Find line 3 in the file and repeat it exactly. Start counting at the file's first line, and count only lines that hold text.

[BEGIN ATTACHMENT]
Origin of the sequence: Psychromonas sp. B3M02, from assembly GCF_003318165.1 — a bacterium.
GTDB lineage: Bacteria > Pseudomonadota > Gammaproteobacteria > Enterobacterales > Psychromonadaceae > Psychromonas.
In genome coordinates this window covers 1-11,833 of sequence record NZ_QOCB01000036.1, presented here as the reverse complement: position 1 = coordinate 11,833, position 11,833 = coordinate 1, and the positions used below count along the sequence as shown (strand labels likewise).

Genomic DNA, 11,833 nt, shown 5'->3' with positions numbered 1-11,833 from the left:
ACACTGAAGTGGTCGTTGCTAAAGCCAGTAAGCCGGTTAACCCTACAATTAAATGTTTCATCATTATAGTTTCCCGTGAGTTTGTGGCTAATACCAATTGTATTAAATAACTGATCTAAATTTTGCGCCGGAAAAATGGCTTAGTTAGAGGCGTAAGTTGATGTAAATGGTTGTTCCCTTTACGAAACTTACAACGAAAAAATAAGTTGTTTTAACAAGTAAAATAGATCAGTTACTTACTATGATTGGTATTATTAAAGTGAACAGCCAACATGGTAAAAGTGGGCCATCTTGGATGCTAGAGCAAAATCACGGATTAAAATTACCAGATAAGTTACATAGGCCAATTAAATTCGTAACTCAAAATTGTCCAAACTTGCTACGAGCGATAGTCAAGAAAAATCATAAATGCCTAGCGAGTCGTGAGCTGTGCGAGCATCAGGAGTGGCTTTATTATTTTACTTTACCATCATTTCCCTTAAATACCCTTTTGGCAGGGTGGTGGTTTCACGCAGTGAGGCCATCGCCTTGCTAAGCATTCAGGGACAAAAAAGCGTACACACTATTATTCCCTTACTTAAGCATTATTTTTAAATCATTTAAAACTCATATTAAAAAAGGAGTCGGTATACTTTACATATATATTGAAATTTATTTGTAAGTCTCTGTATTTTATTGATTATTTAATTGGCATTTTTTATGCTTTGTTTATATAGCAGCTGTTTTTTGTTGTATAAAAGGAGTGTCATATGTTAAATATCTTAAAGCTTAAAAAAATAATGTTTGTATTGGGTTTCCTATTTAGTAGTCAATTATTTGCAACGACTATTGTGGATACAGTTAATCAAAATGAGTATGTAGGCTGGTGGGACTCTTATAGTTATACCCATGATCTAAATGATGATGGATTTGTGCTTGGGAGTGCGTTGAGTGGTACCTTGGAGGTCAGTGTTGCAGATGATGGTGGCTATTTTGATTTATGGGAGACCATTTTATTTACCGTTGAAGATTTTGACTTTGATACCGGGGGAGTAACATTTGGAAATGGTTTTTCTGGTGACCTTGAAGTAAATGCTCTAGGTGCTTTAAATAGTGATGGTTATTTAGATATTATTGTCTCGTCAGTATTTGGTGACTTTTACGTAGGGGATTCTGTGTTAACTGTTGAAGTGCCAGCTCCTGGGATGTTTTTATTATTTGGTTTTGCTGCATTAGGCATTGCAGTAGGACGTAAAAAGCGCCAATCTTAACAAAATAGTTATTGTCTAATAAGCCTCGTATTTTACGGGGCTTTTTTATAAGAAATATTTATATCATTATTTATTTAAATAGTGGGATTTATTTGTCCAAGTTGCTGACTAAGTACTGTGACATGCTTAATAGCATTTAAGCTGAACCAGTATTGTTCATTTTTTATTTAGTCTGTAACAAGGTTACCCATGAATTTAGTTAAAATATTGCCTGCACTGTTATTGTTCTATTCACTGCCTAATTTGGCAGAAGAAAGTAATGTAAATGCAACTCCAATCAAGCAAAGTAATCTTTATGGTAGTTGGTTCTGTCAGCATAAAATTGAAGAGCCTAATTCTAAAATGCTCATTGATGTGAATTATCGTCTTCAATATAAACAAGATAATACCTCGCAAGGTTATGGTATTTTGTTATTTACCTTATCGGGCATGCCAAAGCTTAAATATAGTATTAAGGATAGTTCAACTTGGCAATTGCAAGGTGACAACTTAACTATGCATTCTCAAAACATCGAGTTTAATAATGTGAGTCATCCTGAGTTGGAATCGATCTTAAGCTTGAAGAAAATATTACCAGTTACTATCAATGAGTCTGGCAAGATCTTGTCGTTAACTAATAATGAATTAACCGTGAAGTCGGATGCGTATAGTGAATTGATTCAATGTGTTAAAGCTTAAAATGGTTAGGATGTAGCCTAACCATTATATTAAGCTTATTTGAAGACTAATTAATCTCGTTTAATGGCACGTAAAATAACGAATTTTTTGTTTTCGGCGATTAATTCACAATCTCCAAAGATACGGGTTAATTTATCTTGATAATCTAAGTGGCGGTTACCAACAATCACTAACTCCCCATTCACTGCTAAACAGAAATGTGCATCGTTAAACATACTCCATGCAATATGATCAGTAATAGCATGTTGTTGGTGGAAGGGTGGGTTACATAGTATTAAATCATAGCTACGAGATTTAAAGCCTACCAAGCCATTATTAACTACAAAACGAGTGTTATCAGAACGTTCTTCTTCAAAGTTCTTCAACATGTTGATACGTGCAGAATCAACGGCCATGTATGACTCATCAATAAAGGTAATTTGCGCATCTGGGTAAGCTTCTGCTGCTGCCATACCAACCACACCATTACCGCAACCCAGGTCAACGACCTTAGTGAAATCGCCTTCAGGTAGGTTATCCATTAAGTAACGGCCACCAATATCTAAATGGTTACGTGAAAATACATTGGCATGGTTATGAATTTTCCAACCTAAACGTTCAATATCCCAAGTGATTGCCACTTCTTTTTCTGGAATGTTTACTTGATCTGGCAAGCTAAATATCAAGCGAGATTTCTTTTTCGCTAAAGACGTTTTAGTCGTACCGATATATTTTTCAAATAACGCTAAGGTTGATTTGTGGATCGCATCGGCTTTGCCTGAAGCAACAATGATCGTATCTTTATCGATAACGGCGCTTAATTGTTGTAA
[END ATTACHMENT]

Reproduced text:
In genome coordinates this window covers 1-11,833 of sequence record NZ_QOCB01000036.1, presented here as the reverse complement: position 1 = coordinate 11,833, position 11,833 = coordinate 1, and the positions used below count along the sequence as shown (strand labels likewise).